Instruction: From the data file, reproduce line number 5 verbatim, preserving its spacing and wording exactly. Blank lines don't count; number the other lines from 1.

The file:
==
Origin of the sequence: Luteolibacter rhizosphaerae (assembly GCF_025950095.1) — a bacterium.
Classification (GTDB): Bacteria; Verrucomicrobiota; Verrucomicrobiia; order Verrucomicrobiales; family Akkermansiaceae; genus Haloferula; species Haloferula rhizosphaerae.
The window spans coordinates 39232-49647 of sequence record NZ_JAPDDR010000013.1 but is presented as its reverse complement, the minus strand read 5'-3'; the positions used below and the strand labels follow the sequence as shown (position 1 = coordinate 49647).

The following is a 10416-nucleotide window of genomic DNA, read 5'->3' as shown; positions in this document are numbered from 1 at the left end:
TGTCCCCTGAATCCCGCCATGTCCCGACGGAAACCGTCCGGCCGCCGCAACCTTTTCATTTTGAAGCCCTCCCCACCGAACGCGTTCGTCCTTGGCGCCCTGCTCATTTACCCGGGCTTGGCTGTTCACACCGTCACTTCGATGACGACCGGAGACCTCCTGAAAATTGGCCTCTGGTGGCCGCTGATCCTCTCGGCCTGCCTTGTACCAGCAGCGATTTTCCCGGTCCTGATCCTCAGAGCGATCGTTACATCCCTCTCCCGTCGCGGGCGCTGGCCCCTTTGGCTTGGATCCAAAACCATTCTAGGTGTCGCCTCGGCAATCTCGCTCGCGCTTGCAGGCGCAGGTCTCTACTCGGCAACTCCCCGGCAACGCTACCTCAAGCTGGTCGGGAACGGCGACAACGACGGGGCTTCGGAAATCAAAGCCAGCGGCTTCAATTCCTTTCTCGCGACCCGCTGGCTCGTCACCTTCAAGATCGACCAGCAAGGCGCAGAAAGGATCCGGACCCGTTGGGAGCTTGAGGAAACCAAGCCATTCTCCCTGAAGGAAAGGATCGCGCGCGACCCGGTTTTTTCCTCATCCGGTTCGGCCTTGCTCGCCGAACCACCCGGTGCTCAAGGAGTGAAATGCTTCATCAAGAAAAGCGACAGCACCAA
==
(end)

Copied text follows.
TGTCCCCTGAATCCCGCCATGTCCCGACGGAAACCGTCCGGCCGCCGCAACCTTTTCATTTTGAAGCCCTCCCCACCGAACGCGTTCGTCCTTGGCGCCCTGCTCATTTACCCGGGCTTGGCTGTTCACACCGTCACTTCGATGACGACCGGAGACCTCCTGAAAATTGGCCTCTGGTGGCCGCTGATCCTCTCGGCCTGCCTTGTACCAGCAGCGATTTTCCCGGTCCTGATCCTCAGAGCGATCGTTACATCCCTCTCCCGTCGCGGGCGCTGGCCCCTTTGGCTTGGATCCAAAACCATTCTAGGTGTCGCCTCGGCAATCTCGCTCGCGCTTGCAGGCGCAGGTCTCTACTCGGCAACTCCCCGGCAACGCTACCTCAAGCTGGTCGGGAACGGCGACAACGACGGGGCTTCGGAAATCAAAGCCAGCGGCTTCAATTCCTTTCTCGCGACCCGCTGGCTCGTCACCTTCAAGATCGACCAGCAAGGCGCAGAAAGGATCCGGACCCGTTGGGAGCTTGAGGAAACCAAGCCATTCTCCCTGAAGGAAAGGATCGCGCGCGACCCGGTTTTTTCCTCATCCGGTTCGGCCTTGCTCGCCGAACCACCCGGTGCTCAAGGAGTGAAATGCTTCATCAAGAAAAGCGACAGCACCAA